Each of the series 11A of core halves 11 ground as described above is detached from the jig Ja' for the heat treatment in the manner as described earlier with reference to the first embodiment of FIGS. 1 to 12(b).
Subsequently, as shown in FIG. 27, the large number of the series of core halves 11 are again stacked within the jig Ja', and the spacers 17 of non-magnetic material such as SiO2, TiN, SiN, WN or the like are formed on the surface 11g equivalent to the front gap by a predetermined gap length for example, 0.4 to 0.05 micron) through vapor deposition or ion plating. It may be so arranged that the predetermined gap length is covered through combination with other core halves in the similar manner as in the previous embodiment.
Thereafter, as shown in FIG. 28, the first stack 11A and the second stack 11B of core halves 11 are disposed so that the front gap forming surfaces 11g and the coil winding openings g of the respective stack 11A and 11B coincide with each other, and abutted against each other through depression by the jig Jb'. In the above state, laser beams are irradiated onto both of the stack 11A and 11B of core halves 11 so as to bridge the respective connecting portions 11c by welding therebetween to effect temporary connection as indicated at the spots w.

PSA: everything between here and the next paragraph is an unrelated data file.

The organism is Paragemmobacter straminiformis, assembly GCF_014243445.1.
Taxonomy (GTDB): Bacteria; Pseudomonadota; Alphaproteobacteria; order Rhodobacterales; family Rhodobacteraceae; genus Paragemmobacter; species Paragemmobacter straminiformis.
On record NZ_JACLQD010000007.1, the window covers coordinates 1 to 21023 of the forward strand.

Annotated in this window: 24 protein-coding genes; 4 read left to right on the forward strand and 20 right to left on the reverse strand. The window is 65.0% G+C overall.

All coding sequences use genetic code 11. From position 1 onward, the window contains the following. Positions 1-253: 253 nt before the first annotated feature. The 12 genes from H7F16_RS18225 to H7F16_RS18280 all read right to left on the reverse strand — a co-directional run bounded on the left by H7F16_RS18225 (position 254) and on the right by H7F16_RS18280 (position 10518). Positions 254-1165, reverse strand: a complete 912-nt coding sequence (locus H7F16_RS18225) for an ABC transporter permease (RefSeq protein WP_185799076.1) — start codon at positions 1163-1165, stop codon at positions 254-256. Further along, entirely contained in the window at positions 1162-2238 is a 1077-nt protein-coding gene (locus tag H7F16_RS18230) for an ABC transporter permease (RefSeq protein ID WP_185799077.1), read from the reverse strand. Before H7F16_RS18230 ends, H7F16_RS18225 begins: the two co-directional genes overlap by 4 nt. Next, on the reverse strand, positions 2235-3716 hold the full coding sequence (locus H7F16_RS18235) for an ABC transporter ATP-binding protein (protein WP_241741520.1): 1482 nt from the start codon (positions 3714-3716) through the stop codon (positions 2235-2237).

In the next step, as shown in FIGS. 29(a) and 29(b), the stack 11A and 11B of the core halves 11 temporarily combined with each other as described above are held between the reinforcing members 18' having the through-openings o corresponding to the coil winding openings g so that the openings o confront the openings g, and epoxy resin is impregnated between the stacks 11A and 11B of the core halves 11 and the respective reinforcing members 18' in the vacuum state for heat curing by being left to stand for 60 to 90 minutes at 100° C. In FIG. 29(b), the layers of epoxy resin or bonding material thus formed are represented by "b".